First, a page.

2020: The Year of Science

If a universal sentiment about 2020 coming to an end exists, for many it may be good riddance. This has been a painful year marked by staggering losses from an unforeseen pandemic and bitter divisions between families, friends, and neighbors on how best to live with it and which mitigating strategies work best. Our trust in science has eroded as various treatments, therapies, and preventatives were paraded before us every day by cable news networks and social media echo chambers that seemed to only serve to increase the height of the walls between us.

Ultimately, however, 2020 should be remembered as a year marked by one of the most incredible scientific successes in history: the development of multiple effective vaccines in less than one year.  The science behind these vaccines—known as messenger RNA technology—holds the promise of fundamentally changing the way we protect ourselves from future pandemics. This achievement will be equaled only by the logistical effort now underway to inoculate millions of Americans and start the process of returning our lives to normal. 

These mind-bending accomplishments make me stop in my tracks and ponder the awe-inspiring ability of science and scientists to solve some of the most vexing problems we face here in the United States and around the world. Pfizer, whose vaccine was the first approved by the Federal Drug Administration (FDA), recently filed paperwork to trademark the phrase “Science will make the breakthrough,” and if successful, will use it in their ongoing “Science Will Win” campaign. I couldn’t have said it better.

Collision at the Intersection

The Center for Truth in Science focuses on issues at the intersection of science, justice, and the economy. The pandemic has highlighted a collision at this junction that highlights concerns over liability protections for businesses whose employees may contract the virus while at work, or that made decisions in response to the pandemic that potentially impacted employee health. Currently, Congress is debating these protections as part of various relief packages.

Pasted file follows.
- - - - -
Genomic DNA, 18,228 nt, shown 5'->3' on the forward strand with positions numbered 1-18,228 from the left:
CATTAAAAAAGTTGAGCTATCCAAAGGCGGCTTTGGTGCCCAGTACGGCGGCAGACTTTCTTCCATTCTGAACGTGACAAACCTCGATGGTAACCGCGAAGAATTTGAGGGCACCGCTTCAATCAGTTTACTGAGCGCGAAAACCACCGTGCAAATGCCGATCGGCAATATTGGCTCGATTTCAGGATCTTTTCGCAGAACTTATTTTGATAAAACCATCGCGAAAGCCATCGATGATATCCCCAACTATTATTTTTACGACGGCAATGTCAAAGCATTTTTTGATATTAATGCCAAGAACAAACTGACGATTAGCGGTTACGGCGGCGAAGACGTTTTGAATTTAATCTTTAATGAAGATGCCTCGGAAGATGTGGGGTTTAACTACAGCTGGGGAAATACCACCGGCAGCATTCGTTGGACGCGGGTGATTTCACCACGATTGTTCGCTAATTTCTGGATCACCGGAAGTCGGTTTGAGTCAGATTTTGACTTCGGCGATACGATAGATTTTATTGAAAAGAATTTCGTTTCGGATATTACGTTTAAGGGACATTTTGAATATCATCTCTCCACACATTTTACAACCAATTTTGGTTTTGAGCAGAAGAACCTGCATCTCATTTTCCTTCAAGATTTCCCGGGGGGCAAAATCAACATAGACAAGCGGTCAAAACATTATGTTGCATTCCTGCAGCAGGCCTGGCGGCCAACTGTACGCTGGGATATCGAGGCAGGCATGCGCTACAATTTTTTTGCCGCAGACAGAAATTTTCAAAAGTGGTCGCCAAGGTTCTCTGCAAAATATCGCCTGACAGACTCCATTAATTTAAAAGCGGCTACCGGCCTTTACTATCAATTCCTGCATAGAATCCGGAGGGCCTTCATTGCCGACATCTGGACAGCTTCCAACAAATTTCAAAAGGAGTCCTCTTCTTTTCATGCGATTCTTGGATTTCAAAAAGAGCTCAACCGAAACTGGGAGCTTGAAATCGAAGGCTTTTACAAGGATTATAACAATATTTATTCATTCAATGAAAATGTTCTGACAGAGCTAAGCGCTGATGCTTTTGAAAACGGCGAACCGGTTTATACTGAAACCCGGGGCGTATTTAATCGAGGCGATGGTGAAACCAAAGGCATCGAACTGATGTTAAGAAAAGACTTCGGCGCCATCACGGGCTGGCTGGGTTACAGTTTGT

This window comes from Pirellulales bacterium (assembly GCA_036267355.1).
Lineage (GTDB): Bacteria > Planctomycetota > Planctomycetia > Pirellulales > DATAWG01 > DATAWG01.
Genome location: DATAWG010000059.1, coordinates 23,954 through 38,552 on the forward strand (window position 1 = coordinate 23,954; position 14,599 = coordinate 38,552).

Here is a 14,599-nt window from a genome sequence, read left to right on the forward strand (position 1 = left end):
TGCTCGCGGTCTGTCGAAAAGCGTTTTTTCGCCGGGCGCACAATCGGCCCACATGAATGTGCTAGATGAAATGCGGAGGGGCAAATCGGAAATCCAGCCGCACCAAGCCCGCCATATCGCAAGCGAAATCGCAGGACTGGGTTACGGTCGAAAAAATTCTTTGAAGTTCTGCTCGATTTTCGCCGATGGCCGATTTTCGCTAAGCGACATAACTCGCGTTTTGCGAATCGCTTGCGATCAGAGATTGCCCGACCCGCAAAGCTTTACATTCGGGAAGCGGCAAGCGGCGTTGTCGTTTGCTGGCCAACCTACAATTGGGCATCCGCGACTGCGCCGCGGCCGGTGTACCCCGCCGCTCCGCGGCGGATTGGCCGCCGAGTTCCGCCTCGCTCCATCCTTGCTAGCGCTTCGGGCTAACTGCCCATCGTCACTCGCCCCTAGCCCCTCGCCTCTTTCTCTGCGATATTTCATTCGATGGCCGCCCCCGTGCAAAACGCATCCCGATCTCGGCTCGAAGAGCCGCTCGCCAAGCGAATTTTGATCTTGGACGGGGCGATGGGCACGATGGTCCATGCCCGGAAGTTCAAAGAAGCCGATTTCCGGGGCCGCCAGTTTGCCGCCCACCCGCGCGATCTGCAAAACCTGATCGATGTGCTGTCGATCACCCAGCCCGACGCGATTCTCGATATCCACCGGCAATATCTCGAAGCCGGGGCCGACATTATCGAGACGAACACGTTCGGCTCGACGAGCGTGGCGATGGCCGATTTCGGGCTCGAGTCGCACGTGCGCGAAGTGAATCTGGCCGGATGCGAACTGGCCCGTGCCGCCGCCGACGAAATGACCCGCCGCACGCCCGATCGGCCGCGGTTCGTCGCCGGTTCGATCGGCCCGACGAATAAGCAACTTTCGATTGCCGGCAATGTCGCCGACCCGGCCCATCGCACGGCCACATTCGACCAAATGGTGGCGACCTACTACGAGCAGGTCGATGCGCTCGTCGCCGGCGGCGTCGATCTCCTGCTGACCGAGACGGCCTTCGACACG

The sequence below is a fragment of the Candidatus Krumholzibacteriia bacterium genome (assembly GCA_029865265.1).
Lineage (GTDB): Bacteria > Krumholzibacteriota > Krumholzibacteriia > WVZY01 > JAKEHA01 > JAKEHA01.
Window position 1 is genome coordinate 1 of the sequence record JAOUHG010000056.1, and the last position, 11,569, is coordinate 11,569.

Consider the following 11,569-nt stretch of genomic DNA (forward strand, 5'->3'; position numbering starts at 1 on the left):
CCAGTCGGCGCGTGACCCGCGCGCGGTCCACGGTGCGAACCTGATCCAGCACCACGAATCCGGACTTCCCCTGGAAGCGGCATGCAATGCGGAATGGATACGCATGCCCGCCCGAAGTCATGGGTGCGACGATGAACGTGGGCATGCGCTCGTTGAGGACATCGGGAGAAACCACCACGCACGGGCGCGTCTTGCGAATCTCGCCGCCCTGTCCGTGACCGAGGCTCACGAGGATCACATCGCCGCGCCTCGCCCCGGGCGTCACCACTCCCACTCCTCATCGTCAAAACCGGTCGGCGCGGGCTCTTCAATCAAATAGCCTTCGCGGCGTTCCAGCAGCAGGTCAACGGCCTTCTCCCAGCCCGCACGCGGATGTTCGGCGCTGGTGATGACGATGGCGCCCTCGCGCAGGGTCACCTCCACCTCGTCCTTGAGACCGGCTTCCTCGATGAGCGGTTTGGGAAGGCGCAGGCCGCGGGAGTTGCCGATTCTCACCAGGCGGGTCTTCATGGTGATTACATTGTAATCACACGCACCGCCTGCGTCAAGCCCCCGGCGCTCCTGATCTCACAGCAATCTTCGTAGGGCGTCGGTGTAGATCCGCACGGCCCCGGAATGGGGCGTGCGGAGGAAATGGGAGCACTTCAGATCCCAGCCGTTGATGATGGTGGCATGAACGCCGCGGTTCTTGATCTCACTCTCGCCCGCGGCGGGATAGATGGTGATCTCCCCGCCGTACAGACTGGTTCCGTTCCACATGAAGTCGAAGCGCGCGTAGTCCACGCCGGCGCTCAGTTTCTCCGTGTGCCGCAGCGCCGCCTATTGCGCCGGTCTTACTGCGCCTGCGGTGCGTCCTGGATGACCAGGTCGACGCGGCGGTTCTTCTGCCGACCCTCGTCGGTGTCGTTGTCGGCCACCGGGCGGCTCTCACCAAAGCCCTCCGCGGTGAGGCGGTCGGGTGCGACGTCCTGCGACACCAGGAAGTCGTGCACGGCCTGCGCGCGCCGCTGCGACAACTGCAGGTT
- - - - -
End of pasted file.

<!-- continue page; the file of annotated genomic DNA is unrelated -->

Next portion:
Last June, I shared a few thoughts on this situation in our post Covid-19, where science, justice, and the economy intersect. Key to this argument: “Scientific evidence, of course, will be at the heart of these cases. Attorneys will have to demonstrate that businesses acted negligently or ignored government-mandated guidelines that exposed workers and consumers to the virus. And, they will also have to demonstrate that the employee or customer contracted the virus while at work or patronizing the business. Meanwhile, state and federal legislators are debating proposals to provide employers some limited immunity or safe harbor from litigation that could put the final nail in the coffin of small businesses trying to work their way back from a government-mandated shutdown.”

The vaccine itself is likely to be a significant contributor to an economic recovery, but it appears that reasonable and rational protections against frivolous lawsuits that encourage small businesses to reopen their doors and rehire their workers should be a key provision of any proposal.

Most recently, the Center released a statement regarding concerns over exposure to per-and polyfluoroalkyl substances (PFAS) and the efficacy of covid-19 vaccines. This is another glaring example of the importance of relying on science and not speculation.

Could your holiday celebration help prevent Alzheimer’s?

Finally, I want to conclude the last post of 2020 with perhaps the most uplifting scientific study of the year, one that shows that cheese and wine may reduce the risk of cognitive decline. The timing for the release of the study’s results is perfect—and probably not coincidental.  Take a look, you might want to put them to work at your holiday table.